Singing for Health 2

Rebecca here, again! How is the humming going? If you can make that a habit not only will your vocal equipment stay well (‘use it or lose it!’) but you will be surprised how much your mood will be lifted by the endorphins released in the simple act of vocalising.

Here is the next tip: everyone needs to breathe and people who sing do worry (often too much) about it. Here is how you can exercise your breathing muscle and get it really toned for when we are all singing together again. The really good news is that these exercises are simple, easy to do anytime, and can also be a great help to people with breathing issues such as asthma.

What is the diaphragm? Those of you who are interested in how your body works might like to look at this:

Our lungs are enormous and most of us never come close to using their full capacity. Singers need long phrases without running out of breath and the counter-intuitive fact about singing is that bossing the breath around (trying to control it, hold on to it, pulling the stomach in etc) does not work. The best breathing is totally relaxed and released and toning-up the diaphragm helps with capacity (and other things which can wait for another ‘tip’).

First, locate the diaphragm, your ‘breathing muscle’. Stand with your hands below the waist and above the hip. Take a big, slow relaxed breath (don’t let your shoulders rise and try to avoid tension).

Breathe deeply, filling up low down and imagine air going into your lower back. Pretend to be a steam engine leaving the platform (gently with no force) and release the breath as follows:

‘Choo, Choo, Choo…’ starting slowly and speeding up. Breath again and repeat. Feel the sensation in your hands as the diaphragm moves with the breath. NB: make the ‘ch…’ sound without tension — see how minimally you can do it!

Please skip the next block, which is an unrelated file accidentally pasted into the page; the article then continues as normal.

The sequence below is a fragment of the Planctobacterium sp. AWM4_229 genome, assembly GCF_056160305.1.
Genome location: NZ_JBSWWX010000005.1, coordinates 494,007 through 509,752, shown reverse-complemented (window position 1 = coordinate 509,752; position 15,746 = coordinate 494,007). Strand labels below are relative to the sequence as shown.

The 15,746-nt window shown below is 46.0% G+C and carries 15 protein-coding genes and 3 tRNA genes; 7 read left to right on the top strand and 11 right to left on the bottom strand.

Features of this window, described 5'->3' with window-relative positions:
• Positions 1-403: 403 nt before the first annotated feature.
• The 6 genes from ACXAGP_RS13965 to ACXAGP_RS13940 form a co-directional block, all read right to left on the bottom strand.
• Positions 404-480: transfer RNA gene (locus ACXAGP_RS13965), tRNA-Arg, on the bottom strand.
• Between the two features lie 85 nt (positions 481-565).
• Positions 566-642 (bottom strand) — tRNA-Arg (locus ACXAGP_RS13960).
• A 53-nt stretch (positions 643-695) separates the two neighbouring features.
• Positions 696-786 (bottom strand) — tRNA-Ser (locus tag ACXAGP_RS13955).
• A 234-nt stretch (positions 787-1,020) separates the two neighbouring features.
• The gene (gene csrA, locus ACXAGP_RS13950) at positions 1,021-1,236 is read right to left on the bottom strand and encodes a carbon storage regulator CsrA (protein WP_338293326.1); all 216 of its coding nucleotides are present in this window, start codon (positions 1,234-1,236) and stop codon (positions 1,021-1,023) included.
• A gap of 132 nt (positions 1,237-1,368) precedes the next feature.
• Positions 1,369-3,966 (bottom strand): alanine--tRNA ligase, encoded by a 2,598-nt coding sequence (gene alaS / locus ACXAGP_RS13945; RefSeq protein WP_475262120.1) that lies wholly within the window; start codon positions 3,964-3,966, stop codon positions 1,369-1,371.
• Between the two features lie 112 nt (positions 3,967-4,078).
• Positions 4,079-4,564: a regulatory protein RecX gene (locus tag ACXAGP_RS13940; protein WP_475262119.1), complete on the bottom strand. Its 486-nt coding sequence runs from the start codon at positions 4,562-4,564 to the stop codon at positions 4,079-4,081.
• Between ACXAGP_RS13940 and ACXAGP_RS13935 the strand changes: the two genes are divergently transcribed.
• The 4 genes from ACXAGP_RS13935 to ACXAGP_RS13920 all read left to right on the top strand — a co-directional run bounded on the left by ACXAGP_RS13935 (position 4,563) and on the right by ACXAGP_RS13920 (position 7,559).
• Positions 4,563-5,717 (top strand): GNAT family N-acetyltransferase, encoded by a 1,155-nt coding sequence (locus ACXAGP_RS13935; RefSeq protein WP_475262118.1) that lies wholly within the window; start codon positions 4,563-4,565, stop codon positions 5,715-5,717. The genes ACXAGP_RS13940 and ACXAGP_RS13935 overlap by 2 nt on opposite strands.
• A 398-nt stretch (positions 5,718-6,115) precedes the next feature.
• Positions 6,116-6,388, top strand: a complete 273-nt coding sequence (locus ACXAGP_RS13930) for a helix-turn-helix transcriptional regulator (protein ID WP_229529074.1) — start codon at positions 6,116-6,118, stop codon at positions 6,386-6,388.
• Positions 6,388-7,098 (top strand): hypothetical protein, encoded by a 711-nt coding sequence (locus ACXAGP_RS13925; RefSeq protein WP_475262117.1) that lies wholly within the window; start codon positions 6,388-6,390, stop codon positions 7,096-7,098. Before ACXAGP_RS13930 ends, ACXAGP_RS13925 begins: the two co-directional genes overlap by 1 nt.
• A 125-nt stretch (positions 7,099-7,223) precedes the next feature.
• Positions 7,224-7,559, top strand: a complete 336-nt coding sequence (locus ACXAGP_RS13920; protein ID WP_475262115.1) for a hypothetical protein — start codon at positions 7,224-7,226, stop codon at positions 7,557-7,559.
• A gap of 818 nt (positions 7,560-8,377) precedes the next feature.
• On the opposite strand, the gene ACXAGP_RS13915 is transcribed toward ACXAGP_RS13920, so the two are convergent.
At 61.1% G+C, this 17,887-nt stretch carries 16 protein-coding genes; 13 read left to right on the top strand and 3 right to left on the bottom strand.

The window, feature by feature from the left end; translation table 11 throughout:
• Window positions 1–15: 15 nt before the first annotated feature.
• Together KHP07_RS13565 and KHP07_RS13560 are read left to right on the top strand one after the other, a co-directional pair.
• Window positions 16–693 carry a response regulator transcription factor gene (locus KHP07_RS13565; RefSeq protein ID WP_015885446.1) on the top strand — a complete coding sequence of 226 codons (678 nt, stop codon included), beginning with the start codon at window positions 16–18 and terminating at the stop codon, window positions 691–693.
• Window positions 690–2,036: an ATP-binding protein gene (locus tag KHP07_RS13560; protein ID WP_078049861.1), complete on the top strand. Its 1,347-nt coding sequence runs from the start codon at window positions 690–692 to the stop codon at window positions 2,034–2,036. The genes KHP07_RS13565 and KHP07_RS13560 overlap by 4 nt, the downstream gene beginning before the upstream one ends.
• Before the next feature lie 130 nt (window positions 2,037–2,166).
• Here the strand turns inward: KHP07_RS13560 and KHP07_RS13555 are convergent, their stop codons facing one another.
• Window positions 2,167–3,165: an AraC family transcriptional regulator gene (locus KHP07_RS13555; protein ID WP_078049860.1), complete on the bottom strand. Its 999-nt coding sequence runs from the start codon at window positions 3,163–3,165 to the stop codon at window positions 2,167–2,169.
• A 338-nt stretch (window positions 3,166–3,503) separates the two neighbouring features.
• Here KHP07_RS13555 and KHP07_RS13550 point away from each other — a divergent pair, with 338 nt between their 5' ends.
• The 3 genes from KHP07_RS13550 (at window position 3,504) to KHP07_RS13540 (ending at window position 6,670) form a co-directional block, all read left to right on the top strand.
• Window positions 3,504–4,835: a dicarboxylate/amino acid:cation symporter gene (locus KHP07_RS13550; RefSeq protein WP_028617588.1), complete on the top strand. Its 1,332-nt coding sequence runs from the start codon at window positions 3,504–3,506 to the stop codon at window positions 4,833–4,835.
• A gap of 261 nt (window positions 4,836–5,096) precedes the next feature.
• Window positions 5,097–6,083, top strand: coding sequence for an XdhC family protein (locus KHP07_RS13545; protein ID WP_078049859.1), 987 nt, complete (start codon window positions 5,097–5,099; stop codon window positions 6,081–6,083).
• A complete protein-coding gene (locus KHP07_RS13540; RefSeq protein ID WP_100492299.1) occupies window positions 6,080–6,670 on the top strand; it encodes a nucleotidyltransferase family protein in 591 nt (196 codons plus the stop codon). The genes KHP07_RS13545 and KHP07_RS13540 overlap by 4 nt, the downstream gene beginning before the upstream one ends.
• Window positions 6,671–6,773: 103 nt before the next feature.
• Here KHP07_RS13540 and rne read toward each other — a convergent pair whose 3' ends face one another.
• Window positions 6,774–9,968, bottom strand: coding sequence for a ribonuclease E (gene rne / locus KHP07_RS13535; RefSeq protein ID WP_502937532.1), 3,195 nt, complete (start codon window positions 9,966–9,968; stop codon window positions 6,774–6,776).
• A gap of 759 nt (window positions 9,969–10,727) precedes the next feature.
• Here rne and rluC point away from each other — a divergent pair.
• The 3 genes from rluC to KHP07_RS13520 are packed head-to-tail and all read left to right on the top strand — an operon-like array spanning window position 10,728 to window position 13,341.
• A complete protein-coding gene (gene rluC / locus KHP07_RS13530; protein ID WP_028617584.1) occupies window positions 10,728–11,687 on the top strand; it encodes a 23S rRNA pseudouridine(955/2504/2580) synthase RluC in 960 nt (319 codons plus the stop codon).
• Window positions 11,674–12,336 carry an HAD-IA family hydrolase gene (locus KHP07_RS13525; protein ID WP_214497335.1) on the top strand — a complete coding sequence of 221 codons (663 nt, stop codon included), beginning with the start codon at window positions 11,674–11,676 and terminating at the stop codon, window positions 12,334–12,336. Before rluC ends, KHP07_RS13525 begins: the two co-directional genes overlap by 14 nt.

This exercise wakes the muscle up and reminds it that you need it on your side for singing. There are other things you can do, too:

Pretend you have a small feather in front of your face and keep it in the air with little puffs. (Keep those hands on either side, as above, to feel the muscular response). You can also pretend you are blowing out one of those trick birthday candles!

Have a chair nearby in case you feel light-headed. If you are not used to getting in touch with your breathing mechanism to this extent, it might take a few days for your system to adjust.

As with all vocal technique, everything should be done gently and without tension.

More exercises:

Hands on either side, release the air (no bossing, remember!) in a ‘shhhhhhhh’ and after a few seconds change that without a break to a ‘…vvvvvvvvvvvv’ until the breath runs out. Feel the extra engagement from the diaphragm!

Now, take a full breath in and, as you do, stand on tiptoes with your arms extended like an old-school zombie. Stay poised for a moment and then release the breath in a hiss while slowly lowering your arms and returning your heels return to the floor. That one’s not for the faint-hearted. Please don’t fall over!